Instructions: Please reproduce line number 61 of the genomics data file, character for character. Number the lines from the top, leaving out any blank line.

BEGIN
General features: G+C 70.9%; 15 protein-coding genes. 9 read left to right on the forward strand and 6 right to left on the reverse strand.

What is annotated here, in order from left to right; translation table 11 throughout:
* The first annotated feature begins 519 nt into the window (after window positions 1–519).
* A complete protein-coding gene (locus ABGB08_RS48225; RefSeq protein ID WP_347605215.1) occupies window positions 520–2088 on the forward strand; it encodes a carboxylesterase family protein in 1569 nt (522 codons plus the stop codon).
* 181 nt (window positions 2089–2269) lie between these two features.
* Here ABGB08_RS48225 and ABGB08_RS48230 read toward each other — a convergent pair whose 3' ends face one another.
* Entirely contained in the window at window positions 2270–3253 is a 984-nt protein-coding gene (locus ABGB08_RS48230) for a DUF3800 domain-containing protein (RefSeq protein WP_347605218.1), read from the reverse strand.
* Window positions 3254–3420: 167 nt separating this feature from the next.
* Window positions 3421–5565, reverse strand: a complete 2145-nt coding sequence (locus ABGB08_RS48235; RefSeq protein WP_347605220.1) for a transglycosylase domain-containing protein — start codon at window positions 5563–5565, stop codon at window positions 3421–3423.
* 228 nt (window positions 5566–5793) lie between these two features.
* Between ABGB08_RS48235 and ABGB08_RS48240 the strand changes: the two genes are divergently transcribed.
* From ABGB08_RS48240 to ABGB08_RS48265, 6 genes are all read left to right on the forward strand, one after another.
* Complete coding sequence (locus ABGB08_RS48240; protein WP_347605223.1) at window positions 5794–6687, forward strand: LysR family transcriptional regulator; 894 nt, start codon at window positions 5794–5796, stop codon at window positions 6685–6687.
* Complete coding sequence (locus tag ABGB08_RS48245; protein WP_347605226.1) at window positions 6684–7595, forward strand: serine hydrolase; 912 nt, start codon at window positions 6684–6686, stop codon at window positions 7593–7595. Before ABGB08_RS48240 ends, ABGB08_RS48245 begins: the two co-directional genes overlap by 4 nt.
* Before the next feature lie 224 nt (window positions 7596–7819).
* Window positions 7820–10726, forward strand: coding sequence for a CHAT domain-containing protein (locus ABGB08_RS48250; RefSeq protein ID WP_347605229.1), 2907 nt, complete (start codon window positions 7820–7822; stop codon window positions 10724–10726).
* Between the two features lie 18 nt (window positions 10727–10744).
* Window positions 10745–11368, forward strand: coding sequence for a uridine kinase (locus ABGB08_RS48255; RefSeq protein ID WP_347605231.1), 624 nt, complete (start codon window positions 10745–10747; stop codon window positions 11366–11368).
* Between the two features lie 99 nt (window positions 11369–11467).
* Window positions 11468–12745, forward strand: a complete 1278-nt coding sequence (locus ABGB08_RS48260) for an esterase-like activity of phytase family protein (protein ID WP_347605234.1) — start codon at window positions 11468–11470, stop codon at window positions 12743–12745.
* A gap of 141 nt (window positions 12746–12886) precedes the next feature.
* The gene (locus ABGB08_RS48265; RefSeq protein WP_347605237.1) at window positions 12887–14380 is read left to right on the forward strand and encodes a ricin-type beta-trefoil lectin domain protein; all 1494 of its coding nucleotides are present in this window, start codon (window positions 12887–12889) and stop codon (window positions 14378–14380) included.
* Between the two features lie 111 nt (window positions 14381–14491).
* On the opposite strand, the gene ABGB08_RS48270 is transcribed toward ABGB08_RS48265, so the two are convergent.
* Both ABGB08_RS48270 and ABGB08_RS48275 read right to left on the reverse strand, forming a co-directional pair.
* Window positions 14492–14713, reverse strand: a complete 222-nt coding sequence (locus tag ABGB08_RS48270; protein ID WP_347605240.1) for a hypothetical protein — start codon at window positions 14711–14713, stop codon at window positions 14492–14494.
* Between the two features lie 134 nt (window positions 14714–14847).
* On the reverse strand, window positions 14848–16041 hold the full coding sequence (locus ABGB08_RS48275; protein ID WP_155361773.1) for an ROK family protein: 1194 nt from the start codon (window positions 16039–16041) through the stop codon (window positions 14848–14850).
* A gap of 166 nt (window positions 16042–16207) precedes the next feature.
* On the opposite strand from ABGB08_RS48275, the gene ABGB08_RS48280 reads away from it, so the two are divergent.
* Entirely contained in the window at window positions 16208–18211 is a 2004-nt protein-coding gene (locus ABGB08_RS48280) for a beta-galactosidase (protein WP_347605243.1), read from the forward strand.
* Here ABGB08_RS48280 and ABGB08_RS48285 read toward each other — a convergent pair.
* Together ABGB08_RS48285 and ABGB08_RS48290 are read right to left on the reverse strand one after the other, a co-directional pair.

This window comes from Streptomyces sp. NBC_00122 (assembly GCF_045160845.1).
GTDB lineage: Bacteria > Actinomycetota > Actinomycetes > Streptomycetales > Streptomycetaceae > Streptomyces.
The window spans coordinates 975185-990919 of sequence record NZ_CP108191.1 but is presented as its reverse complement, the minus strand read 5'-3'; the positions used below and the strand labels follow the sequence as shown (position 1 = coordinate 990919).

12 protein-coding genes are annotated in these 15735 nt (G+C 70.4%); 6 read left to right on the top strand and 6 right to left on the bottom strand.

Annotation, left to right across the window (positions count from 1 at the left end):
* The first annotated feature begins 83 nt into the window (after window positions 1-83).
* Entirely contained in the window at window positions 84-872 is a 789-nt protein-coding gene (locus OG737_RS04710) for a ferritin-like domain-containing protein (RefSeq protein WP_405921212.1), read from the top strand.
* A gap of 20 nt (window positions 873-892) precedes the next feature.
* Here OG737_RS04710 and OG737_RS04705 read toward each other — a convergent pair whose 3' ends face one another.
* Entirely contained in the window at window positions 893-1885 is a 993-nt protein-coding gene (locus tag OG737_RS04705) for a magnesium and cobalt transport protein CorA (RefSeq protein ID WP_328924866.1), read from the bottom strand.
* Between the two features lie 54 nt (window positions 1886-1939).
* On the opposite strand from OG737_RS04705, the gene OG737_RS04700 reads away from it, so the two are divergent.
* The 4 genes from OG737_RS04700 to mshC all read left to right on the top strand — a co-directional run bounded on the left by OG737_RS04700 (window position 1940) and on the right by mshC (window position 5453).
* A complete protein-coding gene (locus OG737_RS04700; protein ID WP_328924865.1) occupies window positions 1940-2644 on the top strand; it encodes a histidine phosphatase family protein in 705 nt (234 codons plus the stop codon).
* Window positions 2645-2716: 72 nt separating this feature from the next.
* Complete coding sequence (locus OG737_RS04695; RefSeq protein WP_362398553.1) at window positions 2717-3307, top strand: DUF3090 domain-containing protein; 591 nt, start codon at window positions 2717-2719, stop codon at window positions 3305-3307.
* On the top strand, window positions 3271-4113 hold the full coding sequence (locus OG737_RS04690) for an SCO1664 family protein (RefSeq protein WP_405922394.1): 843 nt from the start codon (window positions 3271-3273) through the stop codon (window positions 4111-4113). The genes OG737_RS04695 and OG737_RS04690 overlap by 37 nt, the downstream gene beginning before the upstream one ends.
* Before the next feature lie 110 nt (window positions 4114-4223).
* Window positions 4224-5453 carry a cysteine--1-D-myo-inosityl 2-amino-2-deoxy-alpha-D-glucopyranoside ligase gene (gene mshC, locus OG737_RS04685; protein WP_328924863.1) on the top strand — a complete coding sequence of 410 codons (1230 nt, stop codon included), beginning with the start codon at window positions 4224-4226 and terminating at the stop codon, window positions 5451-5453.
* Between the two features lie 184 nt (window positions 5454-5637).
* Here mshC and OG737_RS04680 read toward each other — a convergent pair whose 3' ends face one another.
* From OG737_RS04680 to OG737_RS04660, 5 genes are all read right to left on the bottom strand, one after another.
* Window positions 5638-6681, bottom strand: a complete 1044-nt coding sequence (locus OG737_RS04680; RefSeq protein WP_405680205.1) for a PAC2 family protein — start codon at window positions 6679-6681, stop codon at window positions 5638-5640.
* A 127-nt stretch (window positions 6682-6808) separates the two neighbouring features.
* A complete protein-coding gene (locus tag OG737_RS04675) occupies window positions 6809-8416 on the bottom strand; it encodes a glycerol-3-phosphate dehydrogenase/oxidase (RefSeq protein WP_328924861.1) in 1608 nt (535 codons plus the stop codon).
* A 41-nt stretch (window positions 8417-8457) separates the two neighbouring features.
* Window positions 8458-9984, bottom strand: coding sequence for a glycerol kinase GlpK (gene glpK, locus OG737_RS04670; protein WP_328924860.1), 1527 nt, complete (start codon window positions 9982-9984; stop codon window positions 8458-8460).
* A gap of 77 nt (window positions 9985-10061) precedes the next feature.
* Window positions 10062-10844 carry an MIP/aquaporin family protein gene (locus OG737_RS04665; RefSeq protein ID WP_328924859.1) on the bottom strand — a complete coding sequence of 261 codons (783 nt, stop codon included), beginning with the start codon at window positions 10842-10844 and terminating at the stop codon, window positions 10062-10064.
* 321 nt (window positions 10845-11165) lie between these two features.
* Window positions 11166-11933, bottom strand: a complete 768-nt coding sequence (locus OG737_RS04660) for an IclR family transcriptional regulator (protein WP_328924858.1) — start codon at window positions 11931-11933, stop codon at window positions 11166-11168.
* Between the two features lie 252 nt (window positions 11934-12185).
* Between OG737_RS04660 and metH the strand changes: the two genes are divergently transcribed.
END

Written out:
* A gap of 77 nt (window positions 9985-10061) precedes the next feature.